Prefabricated architecture is getting more popular by the day and for a good reason. It’s cheaper, cleaner, and it allows great mobility. In addition, off-site construction leaves less of an impact on land and it’s also far less time-consuming. Besides being mobile and cheap prefabricated homes are often self-sustaining and eco-friendly. They may be compact, but modularity allows to enhance them to create bigger more traditional-looking homes.
Prefabricated doesn’t mean low-quality. Many of these houses were built with premium materials. Of course, designers also make use of reclaimed wood, shipping containers, and other recyclable elements to make their designs more affordable and sustainable.
Modern & Stylish Prefabricated Homes
If you look at The Blue Sky Home, a prototype design by o2 Architecture, it probably wouldn’t strike you as a prefab, and yet it was built off-site and simply towed into desert. The stylish home rests on a sturdy framing system and stands out against its rocky environment with corrugated metal accents and numerous glass inclusions.
A single-room house has a kitchen, a living, and a dining area. Its terrace providing with outdoor lounge space along a built-in hot tub.
Beachaus I is another dwelling that looks nothing like a prefabricated structure it is. The 2,085-square-foot property is an energy-efficient, certified LEED home with two storeys that accommodate three bedrooms, an office, and a rainwater collector.
Looking like your typical modern building, it was at one point selling for a whopping $1.35 million. Not at all bad for a pre-manufactured house.
Another one of the weirdly expensive prefabricated homes is this $1.5 million three-storey three bedroom house by Huff Haus in England.
With its steel beams, pitched roof, and glazed walls it looks like a classic house if only a bit sunken into the surrounding green landscape.
As if to prove a prefab can look fab the architect Robert Gurney built bm One Modular house on a tight budget (can you tell?) A spacious modern home consists of 13 modules and even has a swimming pool. All the amenities were pre-installed to accommodate a 6,820-square-foot property assembled on-site in just two days.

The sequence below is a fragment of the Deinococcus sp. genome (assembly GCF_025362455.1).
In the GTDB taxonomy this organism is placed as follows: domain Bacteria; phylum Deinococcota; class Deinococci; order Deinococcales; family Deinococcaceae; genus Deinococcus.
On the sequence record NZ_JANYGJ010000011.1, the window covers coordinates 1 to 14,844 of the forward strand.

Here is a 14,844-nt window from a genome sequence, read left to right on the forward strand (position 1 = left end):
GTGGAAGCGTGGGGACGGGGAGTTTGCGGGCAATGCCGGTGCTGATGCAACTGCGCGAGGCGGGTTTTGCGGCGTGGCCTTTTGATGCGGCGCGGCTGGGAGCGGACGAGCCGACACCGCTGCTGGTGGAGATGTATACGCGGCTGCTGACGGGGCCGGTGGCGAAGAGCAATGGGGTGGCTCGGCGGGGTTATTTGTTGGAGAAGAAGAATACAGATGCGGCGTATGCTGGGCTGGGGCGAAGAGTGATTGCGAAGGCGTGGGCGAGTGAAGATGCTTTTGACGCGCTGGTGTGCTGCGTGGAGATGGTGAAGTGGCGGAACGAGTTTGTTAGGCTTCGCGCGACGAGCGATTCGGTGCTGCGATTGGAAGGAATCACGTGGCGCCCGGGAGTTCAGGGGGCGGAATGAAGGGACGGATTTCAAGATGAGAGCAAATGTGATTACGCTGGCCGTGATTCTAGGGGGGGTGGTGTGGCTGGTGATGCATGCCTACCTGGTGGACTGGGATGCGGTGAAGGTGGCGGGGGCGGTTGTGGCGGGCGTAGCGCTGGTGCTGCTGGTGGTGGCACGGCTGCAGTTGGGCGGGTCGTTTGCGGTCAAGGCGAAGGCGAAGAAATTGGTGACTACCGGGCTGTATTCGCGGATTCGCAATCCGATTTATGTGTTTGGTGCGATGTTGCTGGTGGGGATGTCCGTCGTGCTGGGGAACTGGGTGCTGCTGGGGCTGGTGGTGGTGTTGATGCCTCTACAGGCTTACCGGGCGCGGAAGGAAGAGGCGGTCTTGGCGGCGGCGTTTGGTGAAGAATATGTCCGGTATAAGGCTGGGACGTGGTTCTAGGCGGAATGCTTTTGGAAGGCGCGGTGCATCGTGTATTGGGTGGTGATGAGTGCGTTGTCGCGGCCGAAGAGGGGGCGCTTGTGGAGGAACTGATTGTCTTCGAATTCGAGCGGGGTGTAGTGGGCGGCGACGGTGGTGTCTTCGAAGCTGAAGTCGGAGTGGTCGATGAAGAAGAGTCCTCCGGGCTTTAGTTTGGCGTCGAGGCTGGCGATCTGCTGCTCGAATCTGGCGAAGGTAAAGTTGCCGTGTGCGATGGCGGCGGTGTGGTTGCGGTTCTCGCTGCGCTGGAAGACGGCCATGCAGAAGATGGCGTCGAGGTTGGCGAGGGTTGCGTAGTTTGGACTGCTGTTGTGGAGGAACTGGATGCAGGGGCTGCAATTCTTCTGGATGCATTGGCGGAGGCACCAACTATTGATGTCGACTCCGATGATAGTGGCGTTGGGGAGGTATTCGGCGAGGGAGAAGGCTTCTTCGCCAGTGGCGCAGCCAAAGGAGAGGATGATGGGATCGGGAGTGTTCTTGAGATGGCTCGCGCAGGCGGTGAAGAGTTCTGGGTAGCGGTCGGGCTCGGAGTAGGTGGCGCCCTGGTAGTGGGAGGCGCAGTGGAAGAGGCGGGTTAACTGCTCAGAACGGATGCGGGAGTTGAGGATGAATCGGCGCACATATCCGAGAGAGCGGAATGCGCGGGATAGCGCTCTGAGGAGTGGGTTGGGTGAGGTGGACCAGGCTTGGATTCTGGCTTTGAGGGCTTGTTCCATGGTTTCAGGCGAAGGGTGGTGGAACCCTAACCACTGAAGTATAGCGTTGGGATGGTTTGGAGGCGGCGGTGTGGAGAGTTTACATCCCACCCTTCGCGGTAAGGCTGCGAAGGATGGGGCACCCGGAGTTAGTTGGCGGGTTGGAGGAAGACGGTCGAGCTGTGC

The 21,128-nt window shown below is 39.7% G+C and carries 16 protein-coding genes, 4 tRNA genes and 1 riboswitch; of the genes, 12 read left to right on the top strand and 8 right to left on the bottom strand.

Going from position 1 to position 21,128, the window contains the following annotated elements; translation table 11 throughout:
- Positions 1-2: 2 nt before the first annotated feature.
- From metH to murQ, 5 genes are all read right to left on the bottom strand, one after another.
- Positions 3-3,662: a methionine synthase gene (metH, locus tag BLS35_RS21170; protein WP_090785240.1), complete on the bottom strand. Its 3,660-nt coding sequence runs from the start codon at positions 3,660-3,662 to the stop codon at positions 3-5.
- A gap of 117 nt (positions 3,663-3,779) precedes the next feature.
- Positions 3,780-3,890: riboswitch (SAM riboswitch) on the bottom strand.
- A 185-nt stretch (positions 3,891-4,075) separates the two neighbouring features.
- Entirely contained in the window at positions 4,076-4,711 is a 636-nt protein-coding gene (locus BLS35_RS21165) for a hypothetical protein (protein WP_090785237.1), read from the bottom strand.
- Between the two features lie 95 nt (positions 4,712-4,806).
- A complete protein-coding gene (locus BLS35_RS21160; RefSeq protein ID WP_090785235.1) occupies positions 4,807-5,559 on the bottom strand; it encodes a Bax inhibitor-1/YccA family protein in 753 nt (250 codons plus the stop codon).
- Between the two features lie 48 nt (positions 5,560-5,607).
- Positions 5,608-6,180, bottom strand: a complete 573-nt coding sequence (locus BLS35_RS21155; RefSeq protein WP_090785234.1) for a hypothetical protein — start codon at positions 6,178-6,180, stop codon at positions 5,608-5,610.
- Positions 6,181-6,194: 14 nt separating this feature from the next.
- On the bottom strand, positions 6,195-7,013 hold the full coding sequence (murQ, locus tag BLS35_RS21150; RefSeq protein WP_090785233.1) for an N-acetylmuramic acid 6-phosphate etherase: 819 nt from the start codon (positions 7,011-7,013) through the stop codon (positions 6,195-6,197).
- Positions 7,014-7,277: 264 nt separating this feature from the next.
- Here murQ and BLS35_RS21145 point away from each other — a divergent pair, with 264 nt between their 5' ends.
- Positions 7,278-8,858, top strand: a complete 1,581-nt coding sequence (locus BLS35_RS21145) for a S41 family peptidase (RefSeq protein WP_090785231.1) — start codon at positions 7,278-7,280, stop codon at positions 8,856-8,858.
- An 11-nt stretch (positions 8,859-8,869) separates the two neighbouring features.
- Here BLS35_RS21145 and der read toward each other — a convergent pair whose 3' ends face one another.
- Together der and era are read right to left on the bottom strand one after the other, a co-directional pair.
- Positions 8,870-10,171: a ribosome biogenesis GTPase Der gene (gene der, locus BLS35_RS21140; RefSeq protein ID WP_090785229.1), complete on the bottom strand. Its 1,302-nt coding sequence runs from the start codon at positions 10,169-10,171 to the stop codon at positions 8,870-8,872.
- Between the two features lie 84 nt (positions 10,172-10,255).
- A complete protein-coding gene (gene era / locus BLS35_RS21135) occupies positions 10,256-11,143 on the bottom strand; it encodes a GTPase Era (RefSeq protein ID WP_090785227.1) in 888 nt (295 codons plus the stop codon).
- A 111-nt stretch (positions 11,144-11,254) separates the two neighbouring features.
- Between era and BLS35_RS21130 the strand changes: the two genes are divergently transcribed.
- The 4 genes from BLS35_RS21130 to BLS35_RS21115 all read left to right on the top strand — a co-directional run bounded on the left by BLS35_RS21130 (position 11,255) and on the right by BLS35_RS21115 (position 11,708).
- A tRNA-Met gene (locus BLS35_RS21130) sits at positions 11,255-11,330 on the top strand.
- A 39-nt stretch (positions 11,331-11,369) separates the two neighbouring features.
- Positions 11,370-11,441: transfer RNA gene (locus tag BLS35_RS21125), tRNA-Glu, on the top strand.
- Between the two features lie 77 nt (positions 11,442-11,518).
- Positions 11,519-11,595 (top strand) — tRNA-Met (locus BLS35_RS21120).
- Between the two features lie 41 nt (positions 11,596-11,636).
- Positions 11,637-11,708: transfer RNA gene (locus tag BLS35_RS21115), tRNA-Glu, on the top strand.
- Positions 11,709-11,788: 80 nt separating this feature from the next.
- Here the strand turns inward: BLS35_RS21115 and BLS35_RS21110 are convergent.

Modern aesthetic implies minimalism, hence, the clean lines and boxy shapes. Interiors are full of bright accents, though and the outdoor areas are complete with wooden terraces and bridges.
Small Prefab Homes
Small size is one of the reasons prefabs are cheap and mobile. Though small, this country prefab in Victoria boasts a strikingly elegant design. The house comprises two wings with an open space in the middle to accommodate the living area.
The protruding terrace sits on stilts with the roof acting as a sun awning.
Claesson Koivisto Rune and manufacturers at Fiskarhedenvillan have created a series of prefabricated homes called ‘Tind’, which means “mountain peaks”. A single pitch roof carries a distant resemblance to the natural earth relief and the modern design makes it a stylish modern home.
The house has a shape of a barn with its wide entrance and windows. A skylight located almost in the center of a roof lets a bit more light into the interior clad in wood.
While many architects strive to reduce construction costs and make their prefabricated homes sustainable, Cubicco also make their designs hurricane-proof. Available in different sizes and models these homes are made to withstand (290 km/h) winds and 10ft of snow.
These can also be outfitted with rainwater collectors and a solar power system to make them more eco-friendly. Flatpack designs also offer a cube-like home office shed that can double as a hurricane shelter.
In their effort to create a functional micro home, a New York-based firm Cocoon9 created this open layout design that can accommodate built-in and folding furniture. Flat roof can be equipped with solar panels or a rooftop garden.
The facade includes a niche for a vertical garden with a special planter pot system. And the wooden porch also doubles as a small terrace.
Wooden Prefabricated Houses